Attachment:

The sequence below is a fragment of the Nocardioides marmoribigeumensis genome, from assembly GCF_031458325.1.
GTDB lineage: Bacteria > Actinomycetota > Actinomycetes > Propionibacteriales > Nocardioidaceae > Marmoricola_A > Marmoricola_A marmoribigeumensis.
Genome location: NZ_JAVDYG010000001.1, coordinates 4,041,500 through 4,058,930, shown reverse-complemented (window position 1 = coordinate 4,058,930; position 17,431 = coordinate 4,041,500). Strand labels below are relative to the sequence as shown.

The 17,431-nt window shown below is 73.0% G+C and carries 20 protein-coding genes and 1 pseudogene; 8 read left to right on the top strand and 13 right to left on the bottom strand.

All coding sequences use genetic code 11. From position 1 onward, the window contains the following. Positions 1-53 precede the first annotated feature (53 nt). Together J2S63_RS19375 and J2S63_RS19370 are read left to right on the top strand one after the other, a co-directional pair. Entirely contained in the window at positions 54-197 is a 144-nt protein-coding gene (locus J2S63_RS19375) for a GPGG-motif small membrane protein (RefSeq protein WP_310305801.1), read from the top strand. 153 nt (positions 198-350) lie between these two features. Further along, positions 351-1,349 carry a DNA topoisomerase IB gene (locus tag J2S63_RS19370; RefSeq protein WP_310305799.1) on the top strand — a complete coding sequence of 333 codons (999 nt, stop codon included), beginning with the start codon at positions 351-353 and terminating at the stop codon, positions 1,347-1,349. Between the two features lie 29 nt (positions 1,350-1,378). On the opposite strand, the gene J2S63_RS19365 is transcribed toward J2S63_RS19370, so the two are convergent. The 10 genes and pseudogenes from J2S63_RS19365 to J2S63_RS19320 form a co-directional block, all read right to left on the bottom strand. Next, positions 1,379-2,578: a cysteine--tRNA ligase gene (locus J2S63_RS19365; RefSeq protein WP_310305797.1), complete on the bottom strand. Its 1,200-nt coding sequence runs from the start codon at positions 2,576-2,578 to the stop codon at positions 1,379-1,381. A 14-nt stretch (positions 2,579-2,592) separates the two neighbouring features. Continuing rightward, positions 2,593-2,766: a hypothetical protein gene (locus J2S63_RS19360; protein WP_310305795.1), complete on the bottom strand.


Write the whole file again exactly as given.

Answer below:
The sequence below is a fragment of the Nocardioides marmoribigeumensis genome, from assembly GCF_031458325.1.
GTDB lineage: Bacteria > Actinomycetota > Actinomycetes > Propionibacteriales > Nocardioidaceae > Marmoricola_A > Marmoricola_A marmoribigeumensis.
Genome location: NZ_JAVDYG010000001.1, coordinates 4,041,500 through 4,058,930, shown reverse-complemented (window position 1 = coordinate 4,058,930; position 17,431 = coordinate 4,041,500). Strand labels below are relative to the sequence as shown.

The 17,431-nt window shown below is 73.0% G+C and carries 20 protein-coding genes and 1 pseudogene; 8 read left to right on the top strand and 13 right to left on the bottom strand.

All coding sequences use genetic code 11. From position 1 onward, the window contains the following. Positions 1-53 precede the first annotated feature (53 nt). Together J2S63_RS19375 and J2S63_RS19370 are read left to right on the top strand one after the other, a co-directional pair. Entirely contained in the window at positions 54-197 is a 144-nt protein-coding gene (locus J2S63_RS19375) for a GPGG-motif small membrane protein (RefSeq protein WP_310305801.1), read from the top strand. 153 nt (positions 198-350) lie between these two features. Further along, positions 351-1,349 carry a DNA topoisomerase IB gene (locus tag J2S63_RS19370; RefSeq protein WP_310305799.1) on the top strand — a complete coding sequence of 333 codons (999 nt, stop codon included), beginning with the start codon at positions 351-353 and terminating at the stop codon, positions 1,347-1,349. Between the two features lie 29 nt (positions 1,350-1,378). On the opposite strand, the gene J2S63_RS19365 is transcribed toward J2S63_RS19370, so the two are convergent. The 10 genes and pseudogenes from J2S63_RS19365 to J2S63_RS19320 form a co-directional block, all read right to left on the bottom strand. Next, positions 1,379-2,578: a cysteine--tRNA ligase gene (locus J2S63_RS19365; RefSeq protein WP_310305797.1), complete on the bottom strand. Its 1,200-nt coding sequence runs from the start codon at positions 2,576-2,578 to the stop codon at positions 1,379-1,381. A 14-nt stretch (positions 2,579-2,592) separates the two neighbouring features. Continuing rightward, positions 2,593-2,766: a hypothetical protein gene (locus J2S63_RS19360; protein WP_310305795.1), complete on the bottom strand.